Cubs busy at work on international scene
Chicago able to acquire four signing bonus slots via recent trades
There is a different set of rules governing Major League Baseball's international signing period this year, and the Cubs are taking full advantage of the new wrinkles.
For the first time in history, each team was given a $700,000 base and a bonus pool made up of four slot values based on its 2012 record, which it is able to trade. The Cubs have seized the opportunity and been busy making moves.
top 30 international prospect signings
Using the new guidelines, the Cubs were able to increase their offer to teenage outfielder Eloy Jimenez, ranked No. 1 on MLB.com Top 30 International Prospects List, to almost $3 million while remaining big players in the international market. That's in part because they acquired four signing bonus slots -- two from the Orioles and two from the Astros -- in trades worth $963,000 on Tuesday, the first day of the international signing period.
The additional money increased the Cubs' total international pool to $5,520,300, the highest among all teams. So far, the team has committed $3,470,000 of that money to four players: shortstop Gleyber Torres, the top player from Venezuela and third-ranked international prospect, for $1.7 million; and Colombia's right-handed pitcher Erling Moreno, ranked No. 17, for $650,000. The club also signed right-handed pitcher Jefferson Mejia for $850,000 and added catching prospect Johan Matos for $270,000.
"We really like the depth and premium talent in this particular class," general manager Jed Hoyer said Tuesday. "We made a decision to be aggressive and acquire some international slots. I don't think we're the last team that will look to add international slots. ... For us, we felt really good about that, and it was something we discussed that if we had the opportunity to add money to go after some players, we'd do it."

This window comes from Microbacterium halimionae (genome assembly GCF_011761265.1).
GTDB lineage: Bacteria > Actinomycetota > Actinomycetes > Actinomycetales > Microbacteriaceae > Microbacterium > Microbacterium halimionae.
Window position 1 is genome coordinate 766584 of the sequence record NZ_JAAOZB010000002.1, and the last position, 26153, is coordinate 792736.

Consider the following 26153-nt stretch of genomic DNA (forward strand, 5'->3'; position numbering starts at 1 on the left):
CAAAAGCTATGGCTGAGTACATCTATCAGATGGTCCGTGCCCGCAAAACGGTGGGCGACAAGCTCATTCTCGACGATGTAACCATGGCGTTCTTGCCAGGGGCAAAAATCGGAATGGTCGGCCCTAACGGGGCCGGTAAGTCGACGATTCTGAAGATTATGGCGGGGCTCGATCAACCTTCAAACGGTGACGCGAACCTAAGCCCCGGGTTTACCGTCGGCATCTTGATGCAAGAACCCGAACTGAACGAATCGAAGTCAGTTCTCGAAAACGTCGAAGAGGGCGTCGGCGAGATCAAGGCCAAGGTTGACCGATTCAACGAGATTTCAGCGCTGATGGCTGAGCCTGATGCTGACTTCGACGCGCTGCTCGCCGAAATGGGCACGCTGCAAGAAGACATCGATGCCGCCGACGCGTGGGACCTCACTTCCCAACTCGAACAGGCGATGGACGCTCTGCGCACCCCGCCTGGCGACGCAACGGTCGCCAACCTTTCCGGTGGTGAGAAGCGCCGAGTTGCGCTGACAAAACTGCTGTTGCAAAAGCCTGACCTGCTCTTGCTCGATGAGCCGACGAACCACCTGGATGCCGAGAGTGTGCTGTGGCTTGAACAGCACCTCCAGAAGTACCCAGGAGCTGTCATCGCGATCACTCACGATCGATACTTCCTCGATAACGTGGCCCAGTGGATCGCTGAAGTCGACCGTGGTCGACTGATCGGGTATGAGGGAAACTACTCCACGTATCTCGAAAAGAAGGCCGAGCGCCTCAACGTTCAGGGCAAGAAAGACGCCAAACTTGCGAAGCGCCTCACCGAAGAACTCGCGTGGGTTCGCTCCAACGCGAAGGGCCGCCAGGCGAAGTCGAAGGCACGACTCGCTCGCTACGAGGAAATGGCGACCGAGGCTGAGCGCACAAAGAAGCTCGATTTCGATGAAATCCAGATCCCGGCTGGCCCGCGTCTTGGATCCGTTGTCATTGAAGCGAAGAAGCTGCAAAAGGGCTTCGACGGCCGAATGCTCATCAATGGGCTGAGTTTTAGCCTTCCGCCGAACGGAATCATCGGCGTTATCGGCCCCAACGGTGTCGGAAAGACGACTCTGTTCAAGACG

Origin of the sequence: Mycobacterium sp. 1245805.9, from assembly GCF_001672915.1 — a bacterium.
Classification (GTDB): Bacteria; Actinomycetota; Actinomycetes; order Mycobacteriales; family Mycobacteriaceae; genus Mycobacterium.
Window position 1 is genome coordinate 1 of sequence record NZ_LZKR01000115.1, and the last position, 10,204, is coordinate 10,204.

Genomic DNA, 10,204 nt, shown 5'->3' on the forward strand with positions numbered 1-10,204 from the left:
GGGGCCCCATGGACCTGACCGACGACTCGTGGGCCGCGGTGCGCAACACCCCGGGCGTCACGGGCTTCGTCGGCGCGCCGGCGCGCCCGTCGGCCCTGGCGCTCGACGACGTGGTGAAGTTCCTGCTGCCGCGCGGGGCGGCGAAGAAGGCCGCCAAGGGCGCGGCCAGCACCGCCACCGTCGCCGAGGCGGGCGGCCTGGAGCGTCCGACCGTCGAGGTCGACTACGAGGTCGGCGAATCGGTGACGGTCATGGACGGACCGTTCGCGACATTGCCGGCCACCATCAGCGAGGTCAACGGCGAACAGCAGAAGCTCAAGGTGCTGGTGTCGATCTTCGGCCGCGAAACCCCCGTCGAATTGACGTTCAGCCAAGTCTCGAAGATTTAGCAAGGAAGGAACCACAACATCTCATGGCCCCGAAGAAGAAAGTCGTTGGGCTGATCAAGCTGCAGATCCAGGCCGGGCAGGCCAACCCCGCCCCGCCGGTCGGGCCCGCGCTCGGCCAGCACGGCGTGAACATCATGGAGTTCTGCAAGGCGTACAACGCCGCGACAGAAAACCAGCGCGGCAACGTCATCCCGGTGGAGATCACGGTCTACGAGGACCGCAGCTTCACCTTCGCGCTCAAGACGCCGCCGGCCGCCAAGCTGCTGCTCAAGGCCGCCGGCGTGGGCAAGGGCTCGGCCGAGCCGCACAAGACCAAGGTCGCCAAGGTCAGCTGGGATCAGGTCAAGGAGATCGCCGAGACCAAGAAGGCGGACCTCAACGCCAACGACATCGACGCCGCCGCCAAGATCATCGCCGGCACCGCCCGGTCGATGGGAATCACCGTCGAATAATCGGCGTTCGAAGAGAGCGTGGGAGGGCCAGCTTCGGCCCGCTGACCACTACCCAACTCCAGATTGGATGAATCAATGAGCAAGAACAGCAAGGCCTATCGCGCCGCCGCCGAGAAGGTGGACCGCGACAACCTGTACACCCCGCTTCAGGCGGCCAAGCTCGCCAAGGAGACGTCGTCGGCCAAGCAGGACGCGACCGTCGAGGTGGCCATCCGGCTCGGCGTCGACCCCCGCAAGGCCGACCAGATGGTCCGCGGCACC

For now, the club is safe from an overage penalty. But the team's pending deal with Jimenez, which is expected to be worth $2.8 million, would put them $749,700 -- or 13.6 percent -- over their pool and into the penalty phase. Teams that exceed their pools by 10 to 15 percent are not allowed to sign a player for more than $500,000 during the 2014-2015 signing period and have to pay 100-percent tax on the pool overage.
The Cubs can still acquire $1,315,600 in slot money from other teams to avoid any penalty, because the Collective Bargaining Agreement allows teams to add up to 50 percent of the initial bonus pool, which in Chicago's case was $4,557,200.
It's unclear if the Cubs are still trying to acquire more international slot money. What's certain are the current penalty guidelines put into practice last year.
Clubs that exceed their pool from zero to five percent are forced to pay a 75-percent tax on the overage. The teams that exceed their pools from five to 10 percent are not be allowed to sign a player for more than $500,000 during the next signing period and have to pay a 75-percent tax on the overage.
In the most severe cases, teams that exceed their pool by 15 percent or more are not allowed to sign a player for more than $250,000 during the next signing period and have to pay 100-percent tax on the pool overage.
The Cubs acquired two slots in the deal that sent Scott Feldman and catcher Steve Clevenger to the Orioles for right-handed pitchers Jake Arrietta and Pedro Strop. The two other slots were acquired from the Astros for Minor League infielder Ronald Torreyes.